Anorexia and serum leptin levels in hemodialysis patients

Nephron Clin Pract. 2004;97(3):c76-82. doi: 10.1159/000078634.

Abstract

Background and aims: Hyperleptinemia is a common feature in hemodialysis (HD) patients. However, the role of increased serum leptin levels in the pathogenesis of HD-related anorexia is still controversial. The purpose of the present prospective study was to ascertain whether hyperleptinemia is causally implicated in the pathogenesis of HD-related anorexia.

Methods: We measured the serum leptin levels and the serum leptin/body mass index (BMI) ratio in 24 healthy subjects and in 49 end-stage renal disease patients on maintenance HD. HD patients were subdivided into anorexic (14/49, 28.5%) and non-anorexic (35/49, 71.5%) according to a questionnaire discriminating for the presence of anorexia-related symptoms.

Results: Calorie (kcal/kg/day) and protein (g/ kg/day) intakes were significantly lower in anorexic than in non-anorexic patients (20.1 +/- 1.1 vs. 27.9 +/- 1.3, p = 0.004, and 0.82 +/- 0.05 vs. 1.19 +/- 0.05, p = 0.001, respectively). Accordingly, serum albumin, total lymphocyte count, mid-arm muscle circumference, and the protein equivalence of nitrogen appearance (PNA) were significantly lower in anorexic patients. The serum leptin concentration (ng/ml) was significantly higher in HD patients than in controls, in males (15.33 +/- 3.4 vs. 3.7 +/- 0.3, p = 0.003) and in females (42.3 +/- 7.2 vs. 10.5 +/- 1.3, p = 0.03). Similarly, serum leptin/BMI ratio was significantly higher in HD patients than in controls, in males (0.56 +/- 0.1 vs. 0.16 +/- 0.02, p = 0.0028) and in females (1.8 +/- 0.2 vs. 0.4 +/- 0.04, p < 0.0001). However, serum leptin levels were similar in anorexic and in non-anorexic patients, in males (15.3 +/- 5.6 vs. 16.9 +/- 4.2, p = 0.85) and in females (46.6 +/- 12.9 vs. 47.4 +/- 9.4, p = 0.96). No differences were observed between the 2 groups in the serum leptin/BMI ratio, in males (0.59 +/- 0.2 vs. 0.58 +/- 0.14, p = 0.92) and in females (1.5 +/- 0.4 vs. 1.8 +/- 0.3, p = 0.94). Similarly, no statistically significant differences in terms of serum leptin levels and leptin/BMI ratio were observed between patients with dietary energy intake of <30 or > or =30 kcal/kg/day and between those with a dietary protein intake of <1.2 or > or =1.2 g/kg/day. No significant correlations were found between serum leptin levels and PNA, albumin, cholesterol, total lymphocytes number, weight change, C-reactive protein, fibrinogen, ferritin, and complement.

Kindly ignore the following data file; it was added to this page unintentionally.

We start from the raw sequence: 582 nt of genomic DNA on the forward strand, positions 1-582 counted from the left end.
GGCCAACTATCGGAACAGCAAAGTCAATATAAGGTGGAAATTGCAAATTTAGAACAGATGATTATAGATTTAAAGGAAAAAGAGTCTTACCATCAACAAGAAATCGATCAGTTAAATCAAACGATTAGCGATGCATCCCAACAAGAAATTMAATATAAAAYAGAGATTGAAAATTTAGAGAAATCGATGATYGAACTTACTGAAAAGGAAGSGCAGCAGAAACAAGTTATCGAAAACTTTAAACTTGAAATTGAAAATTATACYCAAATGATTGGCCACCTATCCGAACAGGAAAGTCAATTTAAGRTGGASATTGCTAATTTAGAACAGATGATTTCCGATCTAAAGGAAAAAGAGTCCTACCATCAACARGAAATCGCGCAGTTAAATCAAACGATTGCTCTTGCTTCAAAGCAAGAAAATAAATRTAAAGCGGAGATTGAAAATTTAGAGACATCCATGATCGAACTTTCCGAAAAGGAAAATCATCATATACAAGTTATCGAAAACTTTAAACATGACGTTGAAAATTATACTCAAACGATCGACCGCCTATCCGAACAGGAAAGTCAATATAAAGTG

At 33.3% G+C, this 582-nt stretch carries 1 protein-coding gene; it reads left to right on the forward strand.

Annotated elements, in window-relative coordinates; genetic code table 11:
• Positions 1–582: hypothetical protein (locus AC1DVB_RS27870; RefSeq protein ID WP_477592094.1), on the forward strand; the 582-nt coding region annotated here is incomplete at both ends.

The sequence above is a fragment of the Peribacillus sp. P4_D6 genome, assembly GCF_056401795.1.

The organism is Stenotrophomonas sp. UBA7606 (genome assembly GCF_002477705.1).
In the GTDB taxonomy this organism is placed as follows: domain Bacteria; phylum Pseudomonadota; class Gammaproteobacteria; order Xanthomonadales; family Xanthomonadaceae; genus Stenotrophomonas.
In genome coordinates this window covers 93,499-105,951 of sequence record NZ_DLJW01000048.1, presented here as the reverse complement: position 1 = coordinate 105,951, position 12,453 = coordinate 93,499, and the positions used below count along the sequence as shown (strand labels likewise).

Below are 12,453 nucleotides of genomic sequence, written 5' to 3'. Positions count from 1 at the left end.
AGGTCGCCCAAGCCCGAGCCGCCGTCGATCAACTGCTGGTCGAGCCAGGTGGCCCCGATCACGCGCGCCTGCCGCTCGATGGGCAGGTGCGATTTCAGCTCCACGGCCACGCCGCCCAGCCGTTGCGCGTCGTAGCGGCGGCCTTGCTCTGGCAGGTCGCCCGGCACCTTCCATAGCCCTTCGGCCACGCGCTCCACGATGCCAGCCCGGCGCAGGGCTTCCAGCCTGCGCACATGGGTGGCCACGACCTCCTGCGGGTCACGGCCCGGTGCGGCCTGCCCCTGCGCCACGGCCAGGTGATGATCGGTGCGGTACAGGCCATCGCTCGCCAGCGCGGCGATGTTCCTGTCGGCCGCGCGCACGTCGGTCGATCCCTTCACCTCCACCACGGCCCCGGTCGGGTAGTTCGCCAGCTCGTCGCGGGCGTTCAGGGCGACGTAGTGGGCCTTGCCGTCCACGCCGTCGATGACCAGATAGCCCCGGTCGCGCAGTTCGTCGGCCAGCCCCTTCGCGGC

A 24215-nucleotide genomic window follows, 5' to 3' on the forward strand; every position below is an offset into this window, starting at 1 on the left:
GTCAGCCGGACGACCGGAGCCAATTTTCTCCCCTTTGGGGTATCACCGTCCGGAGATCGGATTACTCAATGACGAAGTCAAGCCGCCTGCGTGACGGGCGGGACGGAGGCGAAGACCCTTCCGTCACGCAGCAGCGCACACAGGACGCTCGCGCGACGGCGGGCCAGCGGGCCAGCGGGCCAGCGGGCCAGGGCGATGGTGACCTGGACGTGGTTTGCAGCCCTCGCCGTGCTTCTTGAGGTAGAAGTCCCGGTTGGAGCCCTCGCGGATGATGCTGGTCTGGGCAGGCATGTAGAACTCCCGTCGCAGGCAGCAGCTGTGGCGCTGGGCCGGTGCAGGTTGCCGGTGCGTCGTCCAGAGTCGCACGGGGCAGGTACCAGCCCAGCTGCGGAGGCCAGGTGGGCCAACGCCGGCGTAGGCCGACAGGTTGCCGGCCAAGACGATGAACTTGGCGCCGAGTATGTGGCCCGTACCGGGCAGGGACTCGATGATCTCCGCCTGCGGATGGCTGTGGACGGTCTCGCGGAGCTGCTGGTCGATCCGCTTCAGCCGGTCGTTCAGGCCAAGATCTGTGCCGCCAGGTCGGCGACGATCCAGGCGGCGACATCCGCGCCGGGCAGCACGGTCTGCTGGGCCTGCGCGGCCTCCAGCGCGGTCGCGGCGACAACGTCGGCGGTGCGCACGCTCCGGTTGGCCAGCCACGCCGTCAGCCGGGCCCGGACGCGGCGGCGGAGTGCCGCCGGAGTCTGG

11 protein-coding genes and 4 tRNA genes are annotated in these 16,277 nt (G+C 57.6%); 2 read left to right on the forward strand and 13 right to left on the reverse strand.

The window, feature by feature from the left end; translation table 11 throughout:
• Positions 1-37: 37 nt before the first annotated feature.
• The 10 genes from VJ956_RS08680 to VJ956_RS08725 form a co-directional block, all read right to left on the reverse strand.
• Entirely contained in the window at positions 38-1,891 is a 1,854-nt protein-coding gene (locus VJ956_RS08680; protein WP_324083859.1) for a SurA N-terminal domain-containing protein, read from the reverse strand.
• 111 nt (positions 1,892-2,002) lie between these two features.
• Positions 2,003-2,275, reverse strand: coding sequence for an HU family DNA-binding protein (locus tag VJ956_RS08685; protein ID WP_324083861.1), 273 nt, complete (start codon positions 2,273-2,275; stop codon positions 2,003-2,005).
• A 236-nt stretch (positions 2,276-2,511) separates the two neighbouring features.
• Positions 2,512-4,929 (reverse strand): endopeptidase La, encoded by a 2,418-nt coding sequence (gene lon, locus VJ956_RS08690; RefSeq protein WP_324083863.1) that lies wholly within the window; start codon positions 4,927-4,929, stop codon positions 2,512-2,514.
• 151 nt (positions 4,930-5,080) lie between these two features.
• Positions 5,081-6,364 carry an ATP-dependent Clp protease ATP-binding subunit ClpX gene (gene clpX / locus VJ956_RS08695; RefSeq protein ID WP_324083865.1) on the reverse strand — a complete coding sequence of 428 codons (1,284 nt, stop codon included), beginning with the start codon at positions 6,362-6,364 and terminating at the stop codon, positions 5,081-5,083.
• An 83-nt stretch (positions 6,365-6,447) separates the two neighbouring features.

Conclusion: The present results indicate that mechanisms other than increases in serum leptin levels might be involved in the pathogenesis of HD-related anorexia.

Publication types

  • Comparative Study

MeSH terms

  • Aged
  • Anorexia / blood*
  • Anorexia / etiology
  • Blood Proteins / analysis
  • Body Mass Index
  • Case-Control Studies
  • Cholesterol / blood
  • Comorbidity
  • Dietary Proteins
  • Energy Intake
  • Female
  • Humans
  • Kidney Failure, Chronic / blood*
  • Kidney Failure, Chronic / complications
  • Kidney Failure, Chronic / therapy
  • Leptin / blood*
  • Leptin / physiology
  • Leukocyte Count
  • Male
  • Malnutrition / etiology
  • Middle Aged
  • Renal Dialysis
  • Surveys and Questionnaires

Substances

  • Blood Proteins
  • Dietary Proteins
  • Leptin
  • Cholesterol